>A disproportionate number of blacks were in foreclosure fairly quickly because the recession in late 2008 hit low-skill workers harder than professional and high-skill workers. <

Regardless of color, people who take out loans don't "put money into equity". They take on debt, overpriced loans that inflate the "value" of the home they bought or refinanced. When it crashes, one loses equity only if they had any before they took on a new loan. The strawberry picker that was lied to in order to encourage him to buy into the $750,000 no down loan on a house in California never had any equity, but was worse off after the loan failed.

The inner-city loans didn't fare as badly as the suburbs. Everything I have data on says that suburb collapse was far quicker and worse than inner-city values (which, frankly, started lower and didn't rise nearly as much) And that was mostly white folk.


...
What occurred was the exact opposite: The suburbs boomed and busted and went into foreclosure in much greater numbers than inner cities. The tiny suburbs and exurbs of South Florida and California and Las Vegas and Arizona were the big boomtowns, not the low-income regions. The redlined areas the CRA address missed much of the boom; places that busted had nothing to do with the CRA.
...


Here.

They did lose jobs, but not the mid-pay jobs which have been the hardest hit. The people who had those jobs have now moved into the lower paying jobs, if they got one at all, and thus displaced black folk (among others) to some extent. I am not minimizing it, because when you don't have much to start with one's losses can be more devastating, that is surely true. But the wealthy don't depend on their home values or such jobs for most of their money. That's for the 99%.

I was actually being sarcastic above. It is the policies. Our problem is not the lack of individual persistence and work ethic. We have that in abundance. Yet our own President is pushing the individual effort meme (check his speeches before and after his latest election), telling us how "anyone can make it if they just work hard". We hear about "tough choices". Apparently we are supposed to believe that it is harder to beat up on the most vulnerable by cutting aid to them, not invest in them, that the phony debt issue demands it, (the debt isn't the problem, costs are) instead of going after the people who caused the problem.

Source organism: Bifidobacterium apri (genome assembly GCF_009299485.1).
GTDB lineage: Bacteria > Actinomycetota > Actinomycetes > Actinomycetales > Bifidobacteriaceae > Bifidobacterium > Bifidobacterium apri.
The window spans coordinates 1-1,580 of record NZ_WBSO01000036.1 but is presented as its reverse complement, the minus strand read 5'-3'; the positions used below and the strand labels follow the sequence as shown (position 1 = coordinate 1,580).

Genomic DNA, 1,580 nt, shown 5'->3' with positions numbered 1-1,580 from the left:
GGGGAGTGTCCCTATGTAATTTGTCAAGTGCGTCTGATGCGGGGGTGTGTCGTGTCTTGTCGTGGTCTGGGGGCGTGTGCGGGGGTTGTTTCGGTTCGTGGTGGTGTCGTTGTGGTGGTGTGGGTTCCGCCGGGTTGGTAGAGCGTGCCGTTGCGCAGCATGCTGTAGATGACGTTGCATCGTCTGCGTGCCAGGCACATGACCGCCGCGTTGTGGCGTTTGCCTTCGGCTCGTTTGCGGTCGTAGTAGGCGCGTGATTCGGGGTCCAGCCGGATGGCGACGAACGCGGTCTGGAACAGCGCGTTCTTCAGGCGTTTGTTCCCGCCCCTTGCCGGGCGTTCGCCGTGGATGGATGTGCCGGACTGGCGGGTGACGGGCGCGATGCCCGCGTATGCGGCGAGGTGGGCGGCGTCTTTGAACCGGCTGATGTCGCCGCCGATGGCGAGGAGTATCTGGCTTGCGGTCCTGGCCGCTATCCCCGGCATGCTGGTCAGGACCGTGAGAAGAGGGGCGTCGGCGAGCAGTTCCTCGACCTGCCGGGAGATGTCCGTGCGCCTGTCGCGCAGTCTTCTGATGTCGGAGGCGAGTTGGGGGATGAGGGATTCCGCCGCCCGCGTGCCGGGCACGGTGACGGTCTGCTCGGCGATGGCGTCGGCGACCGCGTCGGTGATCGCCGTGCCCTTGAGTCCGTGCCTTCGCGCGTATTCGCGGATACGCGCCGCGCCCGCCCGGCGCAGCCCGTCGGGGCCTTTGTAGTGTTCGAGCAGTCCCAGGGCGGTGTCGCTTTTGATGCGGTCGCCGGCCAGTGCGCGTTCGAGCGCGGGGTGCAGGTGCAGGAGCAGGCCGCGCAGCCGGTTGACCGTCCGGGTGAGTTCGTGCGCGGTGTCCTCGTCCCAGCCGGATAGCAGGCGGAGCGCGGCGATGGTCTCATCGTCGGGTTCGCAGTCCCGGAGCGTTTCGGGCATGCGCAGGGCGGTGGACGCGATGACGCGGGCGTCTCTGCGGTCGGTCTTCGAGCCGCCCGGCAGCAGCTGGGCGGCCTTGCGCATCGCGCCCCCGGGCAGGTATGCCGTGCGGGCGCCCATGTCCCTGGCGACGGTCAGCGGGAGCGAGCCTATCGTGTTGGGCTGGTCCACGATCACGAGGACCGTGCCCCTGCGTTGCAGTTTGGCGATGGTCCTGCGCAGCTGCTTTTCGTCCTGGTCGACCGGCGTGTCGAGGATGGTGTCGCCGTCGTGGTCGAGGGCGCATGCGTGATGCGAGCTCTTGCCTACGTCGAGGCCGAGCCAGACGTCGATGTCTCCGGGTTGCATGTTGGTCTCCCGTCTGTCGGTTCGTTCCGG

In reality it is not a "tough choice" at all. It's easy to hurt someone weaker than you, someone powerless, (cops prove it to us all the time), much easier than standing up against the policies that allow for excessive profits in the Health Industrial Complex, or jailing banksters, some of the biggest contributors to political campaigns, for their overtly criminal acts, whose friends one sees every day in the White House, as lobbyists to Senators and Congresspeople, as golfing partners in clubs where, when a black person is seen, they are far more likely to be working there than enjoying an early tee time. For example, it's much easier to let landlords put someone in jail for being late on their rent than it is to address draconian rental policies..

It is not the over 10 million people who we call "working poor" that are the problem. They work hard every day, but have better odds at winning a state lottery than they do of "making it" in America. It is policies that act as barriers to getting oneself out of poverty while supporting income inequality by making sure the rich can continue to take, and keep, the product of other people's labor.

On the policy question at least, I think we agree. And it's high time those policies are addressed.

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Response to jtuck004 (Reply #6)

Thu Feb 28, 2013, 11:05 AM

8. You explained it well, thanks.

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Response to Judi Lynn (Original post)

Wed Feb 27, 2013, 10:45 PM

5. It would be interesting to see a comparison, minus the one percent

My hunch is that the widening gap is largely the result of the super rich getting richer. The racial makeup of the top tenth of one percent is probably very skewed, and not in favor of the non-white population. Like the old south plantation society, a few whites are hogging most of the wealth at the expense of everyone else.

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Response to Judi Lynn (Original post)

Thu Feb 28, 2013, 09:58 AM

7. I am an old white guy

and this makes me angry. The country is just so screwed up to cause this to happen. I am working to combat this in Ohio.
I believe that Gerrymandering and any other technique that destroys the equality of our votes has a lot tom do with this and many many other problems. We are organizing to work to fight Gerrymandering in Ohio and hopefully we can remedy situations like this wealth gap.